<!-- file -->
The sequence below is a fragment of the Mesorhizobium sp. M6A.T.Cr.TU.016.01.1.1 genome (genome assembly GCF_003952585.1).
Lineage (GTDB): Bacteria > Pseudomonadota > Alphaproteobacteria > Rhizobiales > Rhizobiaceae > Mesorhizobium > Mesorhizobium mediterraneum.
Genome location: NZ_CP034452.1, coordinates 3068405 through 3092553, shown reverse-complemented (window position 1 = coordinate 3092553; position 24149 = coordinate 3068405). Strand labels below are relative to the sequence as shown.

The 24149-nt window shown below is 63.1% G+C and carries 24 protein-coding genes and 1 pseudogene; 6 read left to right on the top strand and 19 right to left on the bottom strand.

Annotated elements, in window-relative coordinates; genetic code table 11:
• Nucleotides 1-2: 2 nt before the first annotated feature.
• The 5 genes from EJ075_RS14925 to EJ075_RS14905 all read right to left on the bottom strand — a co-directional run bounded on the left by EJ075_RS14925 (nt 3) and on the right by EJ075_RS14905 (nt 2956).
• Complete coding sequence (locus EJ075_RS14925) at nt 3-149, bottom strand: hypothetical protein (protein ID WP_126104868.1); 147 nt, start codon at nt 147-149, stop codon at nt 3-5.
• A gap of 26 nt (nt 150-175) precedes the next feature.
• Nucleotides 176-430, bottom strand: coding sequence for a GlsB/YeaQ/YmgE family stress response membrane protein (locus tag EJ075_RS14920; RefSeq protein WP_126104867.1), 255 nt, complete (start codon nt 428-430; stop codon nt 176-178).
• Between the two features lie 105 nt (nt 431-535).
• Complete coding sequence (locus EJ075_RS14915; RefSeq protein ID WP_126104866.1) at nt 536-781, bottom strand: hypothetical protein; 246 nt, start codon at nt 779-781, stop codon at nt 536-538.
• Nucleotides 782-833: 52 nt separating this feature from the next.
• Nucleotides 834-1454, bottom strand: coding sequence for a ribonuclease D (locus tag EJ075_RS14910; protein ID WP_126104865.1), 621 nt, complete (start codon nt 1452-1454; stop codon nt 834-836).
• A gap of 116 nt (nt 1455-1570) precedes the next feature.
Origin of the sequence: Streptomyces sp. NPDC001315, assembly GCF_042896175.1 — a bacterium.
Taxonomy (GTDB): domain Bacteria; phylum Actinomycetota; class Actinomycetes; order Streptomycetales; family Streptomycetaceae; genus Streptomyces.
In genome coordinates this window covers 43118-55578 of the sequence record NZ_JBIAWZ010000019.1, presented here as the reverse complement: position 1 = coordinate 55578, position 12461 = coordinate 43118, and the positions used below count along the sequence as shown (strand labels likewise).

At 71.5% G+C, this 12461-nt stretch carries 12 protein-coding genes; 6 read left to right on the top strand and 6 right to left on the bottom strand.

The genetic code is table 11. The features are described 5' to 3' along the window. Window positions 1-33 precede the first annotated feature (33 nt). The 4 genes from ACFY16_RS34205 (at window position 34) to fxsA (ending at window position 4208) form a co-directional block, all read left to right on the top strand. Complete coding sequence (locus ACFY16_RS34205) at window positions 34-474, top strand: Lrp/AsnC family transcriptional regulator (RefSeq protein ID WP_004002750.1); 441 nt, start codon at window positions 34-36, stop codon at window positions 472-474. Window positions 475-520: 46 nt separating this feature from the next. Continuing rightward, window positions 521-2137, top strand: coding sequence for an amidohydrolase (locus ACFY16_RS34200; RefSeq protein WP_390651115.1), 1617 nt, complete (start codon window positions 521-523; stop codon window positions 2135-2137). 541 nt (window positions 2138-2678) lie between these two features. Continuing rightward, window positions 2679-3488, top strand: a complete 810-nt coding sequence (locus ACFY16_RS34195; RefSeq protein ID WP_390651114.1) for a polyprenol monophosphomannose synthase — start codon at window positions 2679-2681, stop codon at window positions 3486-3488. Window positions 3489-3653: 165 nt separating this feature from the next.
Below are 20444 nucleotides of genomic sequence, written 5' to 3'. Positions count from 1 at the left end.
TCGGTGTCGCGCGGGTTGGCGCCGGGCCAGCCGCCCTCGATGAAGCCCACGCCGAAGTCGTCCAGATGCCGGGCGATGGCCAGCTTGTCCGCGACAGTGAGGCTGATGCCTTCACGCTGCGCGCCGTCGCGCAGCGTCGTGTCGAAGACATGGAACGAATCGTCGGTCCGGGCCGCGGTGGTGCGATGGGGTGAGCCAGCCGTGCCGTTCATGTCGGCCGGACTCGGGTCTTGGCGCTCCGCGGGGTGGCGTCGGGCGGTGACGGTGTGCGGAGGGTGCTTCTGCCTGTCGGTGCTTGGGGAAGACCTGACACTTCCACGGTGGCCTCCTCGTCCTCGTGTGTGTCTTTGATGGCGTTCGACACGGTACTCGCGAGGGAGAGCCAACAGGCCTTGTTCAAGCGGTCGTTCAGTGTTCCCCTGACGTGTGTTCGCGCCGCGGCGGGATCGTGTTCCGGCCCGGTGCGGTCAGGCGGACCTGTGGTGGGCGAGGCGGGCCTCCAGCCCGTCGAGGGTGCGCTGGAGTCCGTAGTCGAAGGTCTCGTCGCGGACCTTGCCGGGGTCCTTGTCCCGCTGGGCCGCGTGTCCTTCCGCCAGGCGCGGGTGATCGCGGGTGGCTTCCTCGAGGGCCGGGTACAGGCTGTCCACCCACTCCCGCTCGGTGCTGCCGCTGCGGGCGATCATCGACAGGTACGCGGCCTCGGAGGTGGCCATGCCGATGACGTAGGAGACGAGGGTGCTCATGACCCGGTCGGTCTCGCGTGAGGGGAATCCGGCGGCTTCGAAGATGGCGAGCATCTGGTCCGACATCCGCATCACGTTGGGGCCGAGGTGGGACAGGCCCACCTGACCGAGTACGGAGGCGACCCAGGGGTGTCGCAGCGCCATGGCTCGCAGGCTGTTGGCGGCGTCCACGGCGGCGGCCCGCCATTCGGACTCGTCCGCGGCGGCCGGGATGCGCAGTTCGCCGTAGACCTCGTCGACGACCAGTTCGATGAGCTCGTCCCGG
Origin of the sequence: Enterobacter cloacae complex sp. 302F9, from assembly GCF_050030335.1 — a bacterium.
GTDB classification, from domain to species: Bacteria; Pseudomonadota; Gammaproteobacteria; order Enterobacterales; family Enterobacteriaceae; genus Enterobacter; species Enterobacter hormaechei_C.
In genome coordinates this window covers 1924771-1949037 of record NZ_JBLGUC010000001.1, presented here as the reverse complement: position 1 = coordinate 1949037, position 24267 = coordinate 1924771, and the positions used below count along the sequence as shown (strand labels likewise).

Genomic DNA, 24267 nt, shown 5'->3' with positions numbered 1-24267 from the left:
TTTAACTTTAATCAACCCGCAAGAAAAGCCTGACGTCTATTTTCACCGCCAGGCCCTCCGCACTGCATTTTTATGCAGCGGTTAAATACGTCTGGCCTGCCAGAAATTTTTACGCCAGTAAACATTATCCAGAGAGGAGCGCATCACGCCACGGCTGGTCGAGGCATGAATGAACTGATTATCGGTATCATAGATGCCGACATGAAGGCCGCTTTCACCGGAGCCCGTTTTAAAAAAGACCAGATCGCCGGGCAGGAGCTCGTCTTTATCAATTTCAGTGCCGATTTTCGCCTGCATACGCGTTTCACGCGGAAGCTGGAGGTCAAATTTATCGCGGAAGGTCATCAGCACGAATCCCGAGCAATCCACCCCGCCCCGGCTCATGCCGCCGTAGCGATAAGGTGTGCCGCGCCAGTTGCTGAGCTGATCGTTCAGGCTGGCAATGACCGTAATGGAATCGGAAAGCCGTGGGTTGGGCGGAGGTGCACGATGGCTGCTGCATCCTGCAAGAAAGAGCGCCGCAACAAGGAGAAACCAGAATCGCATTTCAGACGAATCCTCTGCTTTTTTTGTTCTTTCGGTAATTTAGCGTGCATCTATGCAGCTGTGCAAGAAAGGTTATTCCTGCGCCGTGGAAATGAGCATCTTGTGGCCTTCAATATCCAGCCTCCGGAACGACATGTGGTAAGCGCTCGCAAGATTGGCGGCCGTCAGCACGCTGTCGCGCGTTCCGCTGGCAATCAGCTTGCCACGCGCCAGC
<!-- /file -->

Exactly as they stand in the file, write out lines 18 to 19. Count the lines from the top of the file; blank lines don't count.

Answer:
In genome coordinates this window covers 43118-55578 of the sequence record NZ_JBIAWZ010000019.1, presented here as the reverse complement: position 1 = coordinate 55578, position 12461 = coordinate 43118, and the positions used below count along the sequence as shown (strand labels likewise).

At 71.5% G+C, this 12461-nt stretch carries 12 protein-coding genes; 6 read left to right on the top strand and 6 right to left on the bottom strand.